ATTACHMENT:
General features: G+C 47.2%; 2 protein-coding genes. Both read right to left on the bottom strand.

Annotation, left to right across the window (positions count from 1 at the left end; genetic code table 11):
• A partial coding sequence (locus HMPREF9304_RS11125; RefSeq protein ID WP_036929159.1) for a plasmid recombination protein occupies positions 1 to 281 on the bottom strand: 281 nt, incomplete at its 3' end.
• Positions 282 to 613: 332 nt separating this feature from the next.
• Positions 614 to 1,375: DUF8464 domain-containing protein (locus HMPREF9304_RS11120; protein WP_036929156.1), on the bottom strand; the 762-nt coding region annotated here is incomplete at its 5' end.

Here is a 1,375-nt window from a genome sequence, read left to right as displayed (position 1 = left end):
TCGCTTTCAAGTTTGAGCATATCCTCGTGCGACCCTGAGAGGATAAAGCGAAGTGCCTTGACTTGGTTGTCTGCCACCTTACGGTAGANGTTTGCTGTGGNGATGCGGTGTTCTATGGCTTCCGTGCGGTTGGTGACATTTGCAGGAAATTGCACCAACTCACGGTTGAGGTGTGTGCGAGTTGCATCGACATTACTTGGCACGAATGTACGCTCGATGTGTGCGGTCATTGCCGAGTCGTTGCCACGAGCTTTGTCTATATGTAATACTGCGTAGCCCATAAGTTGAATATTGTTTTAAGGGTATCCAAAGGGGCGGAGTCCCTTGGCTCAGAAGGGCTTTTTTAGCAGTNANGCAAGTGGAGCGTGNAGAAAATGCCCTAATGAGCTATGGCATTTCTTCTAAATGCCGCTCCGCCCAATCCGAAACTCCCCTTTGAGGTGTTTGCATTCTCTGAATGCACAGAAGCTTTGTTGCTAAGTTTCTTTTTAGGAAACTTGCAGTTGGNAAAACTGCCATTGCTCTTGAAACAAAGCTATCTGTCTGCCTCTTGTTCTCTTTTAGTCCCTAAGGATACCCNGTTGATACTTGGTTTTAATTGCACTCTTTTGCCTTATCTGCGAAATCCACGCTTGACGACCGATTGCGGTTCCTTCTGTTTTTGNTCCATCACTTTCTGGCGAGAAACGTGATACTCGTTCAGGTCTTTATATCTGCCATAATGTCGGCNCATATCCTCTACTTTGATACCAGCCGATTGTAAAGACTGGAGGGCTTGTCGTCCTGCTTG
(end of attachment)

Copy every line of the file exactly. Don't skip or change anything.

General features: G+C 47.2%; 2 protein-coding genes. Both read right to left on the bottom strand.

Annotation, left to right across the window (positions count from 1 at the left end; genetic code table 11):
• A partial coding sequence (locus HMPREF9304_RS11125; RefSeq protein ID WP_036929159.1) for a plasmid recombination protein occupies positions 1 to 281 on the bottom strand: 281 nt, incomplete at its 3' end.
• Positions 282 to 613: 332 nt separating this feature from the next.
• Positions 614 to 1,375: DUF8464 domain-containing protein (locus HMPREF9304_RS11120; protein WP_036929156.1), on the bottom strand; the 762-nt coding region annotated here is incomplete at its 5' end.

Here is a 1,375-nt window from a genome sequence, read left to right as displayed (position 1 = left end):
TCGCTTTCAAGTTTGAGCATATCCTCGTGCGACCCTGAGAGGATAAAGCGAAGTGCCTTGACTTGGTTGTCTGCCACCTTACGGTAGANGTTTGCTGTGGNGATGCGGTGTTCTATGGCTTCCGTGCGGTTGGTGACATTTGCAGGAAATTGCACCAACTCACGGTTGAGGTGTGTGCGAGTTGCATCGACATTACTTGGCACGAATGTACGCTCGATGTGTGCGGTCATTGCCGAGTCGTTGCCACGAGCTTTGTCTATATGTAATACTGCGTAGCCCATAAGTTGAATATTGTTTTAAGGGTATCCAAAGGGGCGGAGTCCCTTGGCTCAGAAGGGCTTTTTTAGCAGTNANGCAAGTGGAGCGTGNAGAAAATGCCCTAATGAGCTATGGCATTTCTTCTAAATGCCGCTCCGCCCAATCCGAAACTCCCCTTTGAGGTGTTTGCATTCTCTGAATGCACAGAAGCTTTGTTGCTAAGTTTCTTTTTAGGAAACTTGCAGTTGGNAAAACTGCCATTGCTCTTGAAACAAAGCTATCTGTCTGCCTCTTGTTCTCTTTTAGTCCCTAAGGATACCCNGTTGATACTTGGTTTTAATTGCACTCTTTTGCCTTATCTGCGAAATCCACGCTTGACGACCGATTGCGGTTCCTTCTGTTTTTGNTCCATCACTTTCTGGCGAGAAACGTGATACTCGTTCAGGTCTTTATATCTGCCATAATGTCGGCNCATATCCTCTACTTTGATACCAGCCGATTGTAAAGACTGGAGGGCTTGTCGTCCTGCTTG